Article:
LG: The gendered history of the body and the bodily history of labour have not been well integrated: there’s room for much more thinking there. New work on disability suggests occupational disease and damage as one area for consideration: the eyes of lacemakers, the hands of spinsters. The history of the body has been very deeply theorised, and very reflective about language, subjectivity, selfhood, gender, and the interplay of experience and culture. The history of labour in the early modern period has had less to say in relation to those topics, so there is room for much cross-fertilisation there. Childbirth and care are obvious starting points for connecting embodiment and labour, but artisanal workshops and street selling work too.

HF: How do you see the field of body history developing in the future? What new directions do you anticipate and/or hope for the history of the body?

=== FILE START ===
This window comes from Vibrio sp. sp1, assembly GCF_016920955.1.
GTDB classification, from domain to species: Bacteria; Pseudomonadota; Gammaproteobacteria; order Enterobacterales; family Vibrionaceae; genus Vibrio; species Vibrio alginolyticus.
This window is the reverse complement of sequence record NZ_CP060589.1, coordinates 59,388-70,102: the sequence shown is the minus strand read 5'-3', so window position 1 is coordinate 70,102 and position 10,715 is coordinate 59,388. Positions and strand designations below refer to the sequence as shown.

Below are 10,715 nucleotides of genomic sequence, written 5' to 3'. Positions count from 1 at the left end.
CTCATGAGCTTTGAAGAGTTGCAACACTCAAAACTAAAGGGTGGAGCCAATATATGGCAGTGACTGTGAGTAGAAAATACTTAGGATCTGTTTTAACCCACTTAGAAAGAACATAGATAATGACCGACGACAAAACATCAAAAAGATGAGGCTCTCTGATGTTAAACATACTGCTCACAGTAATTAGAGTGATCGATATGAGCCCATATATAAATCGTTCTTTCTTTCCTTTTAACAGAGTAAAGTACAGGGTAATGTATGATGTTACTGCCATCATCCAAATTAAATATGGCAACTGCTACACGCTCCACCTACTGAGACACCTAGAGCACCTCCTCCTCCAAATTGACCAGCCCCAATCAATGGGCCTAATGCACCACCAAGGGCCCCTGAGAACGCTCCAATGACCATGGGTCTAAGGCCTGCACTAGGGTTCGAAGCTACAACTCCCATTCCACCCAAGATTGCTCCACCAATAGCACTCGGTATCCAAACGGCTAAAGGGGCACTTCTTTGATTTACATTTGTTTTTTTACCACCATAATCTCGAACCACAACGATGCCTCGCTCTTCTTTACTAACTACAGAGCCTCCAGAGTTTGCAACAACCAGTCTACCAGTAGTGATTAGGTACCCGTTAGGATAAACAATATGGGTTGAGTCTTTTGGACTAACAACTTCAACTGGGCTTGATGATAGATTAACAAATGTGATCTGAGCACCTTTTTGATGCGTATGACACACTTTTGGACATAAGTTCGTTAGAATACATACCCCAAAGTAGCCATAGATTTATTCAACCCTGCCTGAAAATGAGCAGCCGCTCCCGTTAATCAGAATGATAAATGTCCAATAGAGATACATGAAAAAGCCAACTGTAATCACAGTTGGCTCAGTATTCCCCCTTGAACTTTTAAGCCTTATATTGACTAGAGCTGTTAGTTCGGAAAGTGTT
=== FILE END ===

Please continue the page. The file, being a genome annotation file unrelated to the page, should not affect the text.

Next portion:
LG: I hope it’ll keep drawing on archives, those that are still being discovered, as well as the richness of the ones we know, and drawing in new scholars with different ideas!. Violence and racialisation are clearly critical areas for further work, where we can learn both to recuperate and to resist the archival material. The boundaries of body history will expand, too, towards the wider environment and across global connections. The best new perspectives have the capacity to transform our view of the early modern world. It’s been particularly interesting teaching about the body post-Covid: the current generation of students have experienced the transformation of bodily gestures, the fear of infection, the pain of isolation, and sensory loss in ways that make some early modern experiences very understandable.


Featured image: Detail from Diego Velázquez, ‘Kitchen Scene with Christ in the House of Martha and Mary’, oil on canvas, 60x103.5cm, c. 1618 © The National Gallery, London. Cover Image for Laura Gowing, Common Bodies: Women, Touch, and Power in Seventeenth Century England (Yale, 2003).